The number of individuals or communities required for an impact evaluation should also be estimated at an early stage. This will ensure that there is sample size large enough for meaningful conclusions to be drawn from the evaluation findings.

In healthcare, as in most other areas, programmes need to be both effective and cost-effective. To assess the economic aspects of a programme, resource use and costs must be estimated, preferably based on data collected from real-life implementation [16]. Decisions on what economic data to collect should therefore also be made at an early stage, before the evaluation starts.

Impact evaluations are likely to be most informative if a process evaluation is included. A process evaluation may examine whether the programme or policy option was delivered as intended. It may also investigate the processes of implementation and change, explore responses to the programme, and explore reasons for the findings of the evaluation [17].

See Table 2 for examples of impact evaluations.
Table 2

Examples of impact evaluations

Home-based antiretroviral therapy (ART) in Uganda[2022]

Shortages of clinical staff and difficulties with accessing care due to transportation costs are major obstacles to scaling up the delivery of ART in developing countries. One proposed solution is home-based HIV care, where drug delivery, the monitoring of health status, and the support of patients is carried out at the home of the patient by non-clinically qualified staff. It is highly uncertain, however, whether this strategy is able to provide care of sufficient quality, including timely referrals for medical care, or whether such a system is cost-effective. Therefore, before implementing home-based care programmes widely it is important that they are evaluated for their (cost-) effectiveness.

To ensure a fair comparison between home-based and facility-based ART, researchers in Uganda conducted a randomised trial. The study area was divided into 44 distinct geographical sub-areas. In some of these, home care was implemented, while in others a conventional facility-based system continued to be used. The selection and allocation of areas to receive, and not to receive, the home-based care system, was randomly determined. This reduced the likelihood of important differences between the comparisons groups which might otherwise have influenced the study if, for example, the districts themselves had decided whether to implement home-based care, or if decisions had been based on an existing preparedness to implement home-based care. The random allocation system used was also the fairest way of deciding where to start home-based care since each district had an equal chance of being chosen.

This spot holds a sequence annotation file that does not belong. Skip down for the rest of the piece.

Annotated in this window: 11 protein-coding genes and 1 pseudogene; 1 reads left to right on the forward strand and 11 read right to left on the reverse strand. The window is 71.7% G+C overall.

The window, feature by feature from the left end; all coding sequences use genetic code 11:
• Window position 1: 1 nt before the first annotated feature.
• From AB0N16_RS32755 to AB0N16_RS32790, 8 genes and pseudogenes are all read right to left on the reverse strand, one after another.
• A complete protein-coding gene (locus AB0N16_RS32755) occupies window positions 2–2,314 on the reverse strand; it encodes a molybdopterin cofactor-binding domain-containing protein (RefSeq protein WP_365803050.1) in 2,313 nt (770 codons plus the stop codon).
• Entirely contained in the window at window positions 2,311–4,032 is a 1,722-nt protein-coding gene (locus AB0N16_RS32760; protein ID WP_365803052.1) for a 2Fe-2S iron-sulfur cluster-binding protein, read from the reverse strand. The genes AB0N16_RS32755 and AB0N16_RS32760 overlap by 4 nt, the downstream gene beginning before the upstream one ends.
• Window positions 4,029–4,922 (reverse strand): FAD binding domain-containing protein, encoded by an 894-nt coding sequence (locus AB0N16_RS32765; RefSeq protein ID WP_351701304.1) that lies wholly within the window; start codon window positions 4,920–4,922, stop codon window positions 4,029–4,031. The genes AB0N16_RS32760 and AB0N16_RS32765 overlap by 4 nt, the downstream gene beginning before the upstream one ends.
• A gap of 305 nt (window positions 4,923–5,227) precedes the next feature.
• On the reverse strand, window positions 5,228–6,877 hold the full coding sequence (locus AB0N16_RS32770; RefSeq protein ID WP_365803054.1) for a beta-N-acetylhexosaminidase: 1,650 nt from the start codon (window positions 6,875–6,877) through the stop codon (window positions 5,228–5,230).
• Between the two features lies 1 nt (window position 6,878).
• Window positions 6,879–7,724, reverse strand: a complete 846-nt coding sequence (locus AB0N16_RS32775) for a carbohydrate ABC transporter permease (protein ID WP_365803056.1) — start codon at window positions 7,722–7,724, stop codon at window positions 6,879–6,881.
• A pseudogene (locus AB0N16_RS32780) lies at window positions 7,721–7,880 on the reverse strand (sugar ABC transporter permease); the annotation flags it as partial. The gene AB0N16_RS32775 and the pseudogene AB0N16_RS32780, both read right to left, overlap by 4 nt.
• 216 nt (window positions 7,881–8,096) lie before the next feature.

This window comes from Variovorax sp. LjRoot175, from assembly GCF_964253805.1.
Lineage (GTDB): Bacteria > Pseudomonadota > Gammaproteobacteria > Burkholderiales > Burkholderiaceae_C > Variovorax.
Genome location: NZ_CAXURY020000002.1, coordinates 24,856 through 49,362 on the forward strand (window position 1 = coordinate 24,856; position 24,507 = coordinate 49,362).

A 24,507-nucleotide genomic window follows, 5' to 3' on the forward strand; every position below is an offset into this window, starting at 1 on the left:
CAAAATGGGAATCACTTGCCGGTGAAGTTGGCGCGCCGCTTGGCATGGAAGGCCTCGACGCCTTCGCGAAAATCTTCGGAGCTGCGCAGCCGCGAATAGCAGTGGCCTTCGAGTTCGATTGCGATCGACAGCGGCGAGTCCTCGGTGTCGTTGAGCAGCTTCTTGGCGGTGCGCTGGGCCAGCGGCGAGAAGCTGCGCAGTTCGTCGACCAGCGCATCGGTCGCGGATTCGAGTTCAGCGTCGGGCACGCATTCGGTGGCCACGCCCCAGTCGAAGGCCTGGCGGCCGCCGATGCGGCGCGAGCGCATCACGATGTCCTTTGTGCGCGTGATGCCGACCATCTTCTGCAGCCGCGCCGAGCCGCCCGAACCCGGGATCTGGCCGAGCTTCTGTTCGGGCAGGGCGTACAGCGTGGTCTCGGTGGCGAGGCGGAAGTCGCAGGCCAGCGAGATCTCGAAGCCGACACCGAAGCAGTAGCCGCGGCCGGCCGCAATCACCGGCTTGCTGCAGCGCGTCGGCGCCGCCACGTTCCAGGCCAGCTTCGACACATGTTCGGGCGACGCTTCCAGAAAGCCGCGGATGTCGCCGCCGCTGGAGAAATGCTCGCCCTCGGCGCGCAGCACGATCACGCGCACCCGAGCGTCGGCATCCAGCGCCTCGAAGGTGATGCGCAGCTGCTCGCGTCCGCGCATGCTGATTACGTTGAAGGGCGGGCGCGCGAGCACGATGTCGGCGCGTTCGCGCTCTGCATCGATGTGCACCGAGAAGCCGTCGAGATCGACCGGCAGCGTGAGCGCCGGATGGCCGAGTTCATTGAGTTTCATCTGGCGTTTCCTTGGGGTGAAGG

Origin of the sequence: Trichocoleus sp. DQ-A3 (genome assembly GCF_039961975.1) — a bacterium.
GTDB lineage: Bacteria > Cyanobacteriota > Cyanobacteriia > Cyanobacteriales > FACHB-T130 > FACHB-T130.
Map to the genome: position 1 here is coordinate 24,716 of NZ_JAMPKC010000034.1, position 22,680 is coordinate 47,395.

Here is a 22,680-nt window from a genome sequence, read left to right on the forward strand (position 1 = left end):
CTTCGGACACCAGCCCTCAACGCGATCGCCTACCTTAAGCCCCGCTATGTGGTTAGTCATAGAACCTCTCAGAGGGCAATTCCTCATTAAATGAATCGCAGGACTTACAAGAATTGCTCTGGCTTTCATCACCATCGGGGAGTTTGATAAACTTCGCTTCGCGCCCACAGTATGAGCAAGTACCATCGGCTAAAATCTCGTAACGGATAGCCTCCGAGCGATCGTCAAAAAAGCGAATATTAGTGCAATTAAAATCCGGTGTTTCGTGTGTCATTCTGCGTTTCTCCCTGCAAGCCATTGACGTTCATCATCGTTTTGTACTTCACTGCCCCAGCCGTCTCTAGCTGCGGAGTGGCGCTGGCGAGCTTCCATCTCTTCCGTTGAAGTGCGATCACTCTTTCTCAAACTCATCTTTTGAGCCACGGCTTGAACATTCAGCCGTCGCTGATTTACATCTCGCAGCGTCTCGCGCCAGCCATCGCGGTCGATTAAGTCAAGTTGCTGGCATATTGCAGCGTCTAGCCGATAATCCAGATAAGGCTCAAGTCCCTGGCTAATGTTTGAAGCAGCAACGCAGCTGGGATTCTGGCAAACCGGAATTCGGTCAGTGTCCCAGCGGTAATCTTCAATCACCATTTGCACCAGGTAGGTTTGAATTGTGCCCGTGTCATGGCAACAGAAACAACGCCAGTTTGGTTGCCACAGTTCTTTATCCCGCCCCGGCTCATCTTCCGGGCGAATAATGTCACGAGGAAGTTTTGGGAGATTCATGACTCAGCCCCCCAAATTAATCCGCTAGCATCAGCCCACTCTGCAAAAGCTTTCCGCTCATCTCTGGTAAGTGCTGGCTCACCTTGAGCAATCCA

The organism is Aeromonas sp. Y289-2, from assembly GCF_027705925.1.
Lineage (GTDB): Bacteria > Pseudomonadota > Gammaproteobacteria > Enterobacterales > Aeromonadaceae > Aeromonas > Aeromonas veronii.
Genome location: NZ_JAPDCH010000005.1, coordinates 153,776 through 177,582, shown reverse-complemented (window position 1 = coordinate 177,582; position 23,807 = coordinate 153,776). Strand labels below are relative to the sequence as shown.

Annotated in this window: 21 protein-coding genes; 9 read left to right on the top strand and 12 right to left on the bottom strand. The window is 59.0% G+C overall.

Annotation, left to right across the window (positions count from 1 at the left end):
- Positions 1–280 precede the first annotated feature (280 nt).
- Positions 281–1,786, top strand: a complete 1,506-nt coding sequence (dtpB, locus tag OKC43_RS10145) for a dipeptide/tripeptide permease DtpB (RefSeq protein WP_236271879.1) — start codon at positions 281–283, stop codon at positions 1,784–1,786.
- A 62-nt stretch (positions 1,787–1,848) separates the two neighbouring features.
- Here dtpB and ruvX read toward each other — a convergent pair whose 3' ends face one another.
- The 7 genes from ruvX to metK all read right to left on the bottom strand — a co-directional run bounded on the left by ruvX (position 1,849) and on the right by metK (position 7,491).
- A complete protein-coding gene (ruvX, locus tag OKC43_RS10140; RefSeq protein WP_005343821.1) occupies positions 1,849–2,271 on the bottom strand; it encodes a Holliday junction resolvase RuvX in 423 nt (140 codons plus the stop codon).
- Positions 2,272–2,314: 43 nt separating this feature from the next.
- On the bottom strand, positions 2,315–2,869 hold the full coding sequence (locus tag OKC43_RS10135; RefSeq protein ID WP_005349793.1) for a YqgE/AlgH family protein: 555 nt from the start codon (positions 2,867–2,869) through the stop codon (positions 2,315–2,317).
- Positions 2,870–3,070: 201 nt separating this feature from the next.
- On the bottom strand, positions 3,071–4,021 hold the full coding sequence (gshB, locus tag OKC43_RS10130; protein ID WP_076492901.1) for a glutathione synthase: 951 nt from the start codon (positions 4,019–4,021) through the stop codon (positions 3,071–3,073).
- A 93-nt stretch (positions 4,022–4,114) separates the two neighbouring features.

The researchers found that the home-based care model using trained layworkers was as effective as nurse- and doctor-led clinic-based care.

Mandatory use of thiazides for hypertension in Norway[23]

As a cost-containment measure, policymakers in Norway decided that thiazides would be prescribed as anti-hypertensive drugs instead of more costly alternatives, in those instances where drug expenses were to be reimbursed. The policy was implemented nationally a few months after the decision was made. Because critics continued to argue that the new policy was unlikely to lead to the expected results, The Ministry of Health sponsored a study to assess the impact of the policy they had implemented.

The mandatory prescription of thiazides for treating hypertension was implemented across Norway with an urgency that made a planned, rigorous impact evaluation impossible to conduct. However, by accessing the electronic medical records of 61 clinics at a later stage, researchers extracted prescription data ranging from one year before to one year after the new policy was introduced. They analysed the data using an interrupted time-series. Monthly rates of thiazide prescribing and other outcomes of interest were analysed over time to see if any significant changes could be attributed to the implemented policy. Analysis indicated that there was a sharp increase in the use of thiazides (from 10 to 25% over a pre-specified three month transition period), following which the use of thiazides levelled off.